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Coronary artery disease severity and risk stratification of patients with non ST-elevation acute coronary syndrome using CHA2DS2-VASc-HSF score



Risk stratification assessment of patients with non-ST elevation acute coronary syndrome (NSTE ACS) plays an important role in optimal management and defines the patient’s prognosis. This study aimed to evaluate the ability of CHA2DS2-VASc-HSF score (comprising of the components of the CHA2DS2-VASc score with a male instead of female sex category, hyperlipidemia, smoking, and family history of coronary artery disease respectively) to predict the severity and complexity of CAD and its efficacy in stratification for major adverse cardiovascular events (MACE) in patients with NSTE ACS without known atrial fibrillation.


This study included 200 patients (males 72.5%, mean age 55.8 ± 10.1 years) who were admitted with NSTE ACS. CHA2DS2-VASC-HSF score was calculated on admission. Patients were classified into three groups according to their CHA2DS2-VASC-HSF score: low score group (< 2; 29 patients), intermediate score group (2–4; 83 patients), and high score group (≥ 5; 88 patients). Coronary angiography was conducted and the Syntax score (SS) was calculated. Clinical follow-up at 6 months of admission for the development of MACE was recorded.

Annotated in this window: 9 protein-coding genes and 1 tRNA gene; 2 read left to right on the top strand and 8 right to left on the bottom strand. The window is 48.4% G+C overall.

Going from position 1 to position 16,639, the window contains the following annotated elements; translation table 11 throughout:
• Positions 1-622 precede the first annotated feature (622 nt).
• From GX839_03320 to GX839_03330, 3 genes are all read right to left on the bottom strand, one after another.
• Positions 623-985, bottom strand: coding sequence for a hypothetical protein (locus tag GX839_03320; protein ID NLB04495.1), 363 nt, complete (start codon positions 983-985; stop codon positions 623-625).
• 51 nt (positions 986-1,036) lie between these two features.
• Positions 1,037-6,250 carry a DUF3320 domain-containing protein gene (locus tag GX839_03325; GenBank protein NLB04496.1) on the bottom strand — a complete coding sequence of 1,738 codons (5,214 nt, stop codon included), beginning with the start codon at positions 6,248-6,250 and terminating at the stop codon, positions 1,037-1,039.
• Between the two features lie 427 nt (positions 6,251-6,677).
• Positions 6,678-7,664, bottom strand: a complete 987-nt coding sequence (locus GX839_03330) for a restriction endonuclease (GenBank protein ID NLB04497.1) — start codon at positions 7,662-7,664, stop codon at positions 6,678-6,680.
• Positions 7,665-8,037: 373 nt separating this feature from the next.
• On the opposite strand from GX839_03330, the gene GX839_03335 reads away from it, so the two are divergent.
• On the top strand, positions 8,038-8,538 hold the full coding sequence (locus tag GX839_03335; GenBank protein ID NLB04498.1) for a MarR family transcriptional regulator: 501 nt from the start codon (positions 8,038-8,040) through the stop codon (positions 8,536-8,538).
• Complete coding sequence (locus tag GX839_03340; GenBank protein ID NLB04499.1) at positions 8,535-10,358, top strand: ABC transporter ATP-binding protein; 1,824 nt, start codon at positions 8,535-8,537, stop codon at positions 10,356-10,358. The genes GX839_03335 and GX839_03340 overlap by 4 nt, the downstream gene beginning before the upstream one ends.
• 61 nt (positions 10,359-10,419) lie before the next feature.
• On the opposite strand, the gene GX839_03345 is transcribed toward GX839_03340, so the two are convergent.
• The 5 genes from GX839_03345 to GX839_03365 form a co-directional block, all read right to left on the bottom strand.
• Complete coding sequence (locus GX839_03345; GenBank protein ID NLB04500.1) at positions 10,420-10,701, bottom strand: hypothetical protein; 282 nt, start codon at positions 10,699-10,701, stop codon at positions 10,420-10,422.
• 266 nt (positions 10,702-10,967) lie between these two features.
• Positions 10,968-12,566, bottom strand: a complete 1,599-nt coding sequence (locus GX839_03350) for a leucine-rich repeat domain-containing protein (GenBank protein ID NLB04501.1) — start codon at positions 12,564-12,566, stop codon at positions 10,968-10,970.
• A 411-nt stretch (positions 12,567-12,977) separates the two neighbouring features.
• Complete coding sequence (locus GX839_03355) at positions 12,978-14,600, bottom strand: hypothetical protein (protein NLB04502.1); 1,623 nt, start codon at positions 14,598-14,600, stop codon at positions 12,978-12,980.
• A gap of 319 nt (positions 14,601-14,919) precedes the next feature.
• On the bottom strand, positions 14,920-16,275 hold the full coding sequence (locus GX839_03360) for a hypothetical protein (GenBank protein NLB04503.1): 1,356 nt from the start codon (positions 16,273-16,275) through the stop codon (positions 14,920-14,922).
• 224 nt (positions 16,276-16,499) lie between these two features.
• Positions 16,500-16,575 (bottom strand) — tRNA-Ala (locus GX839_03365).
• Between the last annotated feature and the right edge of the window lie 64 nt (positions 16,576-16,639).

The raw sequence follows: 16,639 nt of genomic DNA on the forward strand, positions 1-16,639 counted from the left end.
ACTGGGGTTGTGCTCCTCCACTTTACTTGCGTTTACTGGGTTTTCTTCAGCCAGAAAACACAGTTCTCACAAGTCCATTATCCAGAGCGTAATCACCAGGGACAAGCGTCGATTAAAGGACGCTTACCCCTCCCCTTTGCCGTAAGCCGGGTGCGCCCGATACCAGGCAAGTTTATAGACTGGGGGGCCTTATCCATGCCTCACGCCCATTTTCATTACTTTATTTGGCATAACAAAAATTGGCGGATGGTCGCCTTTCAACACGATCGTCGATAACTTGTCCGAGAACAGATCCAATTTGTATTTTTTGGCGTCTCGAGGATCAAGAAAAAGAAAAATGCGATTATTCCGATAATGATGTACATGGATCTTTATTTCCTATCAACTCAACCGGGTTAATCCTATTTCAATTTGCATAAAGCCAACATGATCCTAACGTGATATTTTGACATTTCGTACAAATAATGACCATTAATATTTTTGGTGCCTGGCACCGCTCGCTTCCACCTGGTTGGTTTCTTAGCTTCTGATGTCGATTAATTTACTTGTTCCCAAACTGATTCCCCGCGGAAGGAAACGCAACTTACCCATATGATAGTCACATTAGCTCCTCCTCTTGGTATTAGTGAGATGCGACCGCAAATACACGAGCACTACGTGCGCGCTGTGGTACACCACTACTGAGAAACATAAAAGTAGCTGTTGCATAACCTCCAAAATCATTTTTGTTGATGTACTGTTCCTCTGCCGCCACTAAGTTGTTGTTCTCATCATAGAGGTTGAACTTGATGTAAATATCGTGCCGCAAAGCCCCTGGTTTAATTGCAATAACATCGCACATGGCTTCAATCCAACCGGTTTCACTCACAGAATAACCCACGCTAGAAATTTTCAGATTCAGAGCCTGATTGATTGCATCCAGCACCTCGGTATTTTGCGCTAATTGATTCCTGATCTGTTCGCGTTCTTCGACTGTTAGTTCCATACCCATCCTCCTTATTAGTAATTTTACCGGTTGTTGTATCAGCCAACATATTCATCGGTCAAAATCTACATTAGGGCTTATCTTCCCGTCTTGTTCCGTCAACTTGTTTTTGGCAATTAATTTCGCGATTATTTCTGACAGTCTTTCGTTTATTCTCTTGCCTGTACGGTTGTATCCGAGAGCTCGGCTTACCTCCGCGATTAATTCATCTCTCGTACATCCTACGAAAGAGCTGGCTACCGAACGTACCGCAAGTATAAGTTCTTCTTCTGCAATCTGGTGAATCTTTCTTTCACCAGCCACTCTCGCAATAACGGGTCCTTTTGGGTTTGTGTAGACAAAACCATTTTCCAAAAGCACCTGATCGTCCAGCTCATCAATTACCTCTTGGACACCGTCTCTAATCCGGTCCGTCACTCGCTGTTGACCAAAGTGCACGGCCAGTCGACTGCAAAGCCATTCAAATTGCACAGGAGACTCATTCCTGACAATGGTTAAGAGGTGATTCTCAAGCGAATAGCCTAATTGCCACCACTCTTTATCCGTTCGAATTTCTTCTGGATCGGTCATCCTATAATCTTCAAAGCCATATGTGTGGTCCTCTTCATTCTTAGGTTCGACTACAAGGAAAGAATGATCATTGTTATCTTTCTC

SS was significantly high in the high CHA2DS2-VASc-HSF score group compared with low and intermediate score groups. CHA2DS2-VASc-HSF score had a significant positive strong correlation with syntax score (r = 0.64, P < 0.001). Smoking, vascular disease, hyperlipidemia, and CHA2DS2-VASc-HSF score were independent predictors of high SS. For the prediction of severe and complex CAD, CHA2DS2-VASc-HSF score had a good predictive power at a cut-off value ≥ 5 with a sensitivity of 86% and specificity of 65%. Hypertension, vascular disease, high SS, and CHA2DS2-VASc-HSF score were independent predictors of MACE. CHA2DS2-VASC-HSF score ≥ 4 was identified as an effective cut-off point for the development of MACE with 94% sensitivity and 70% specificity.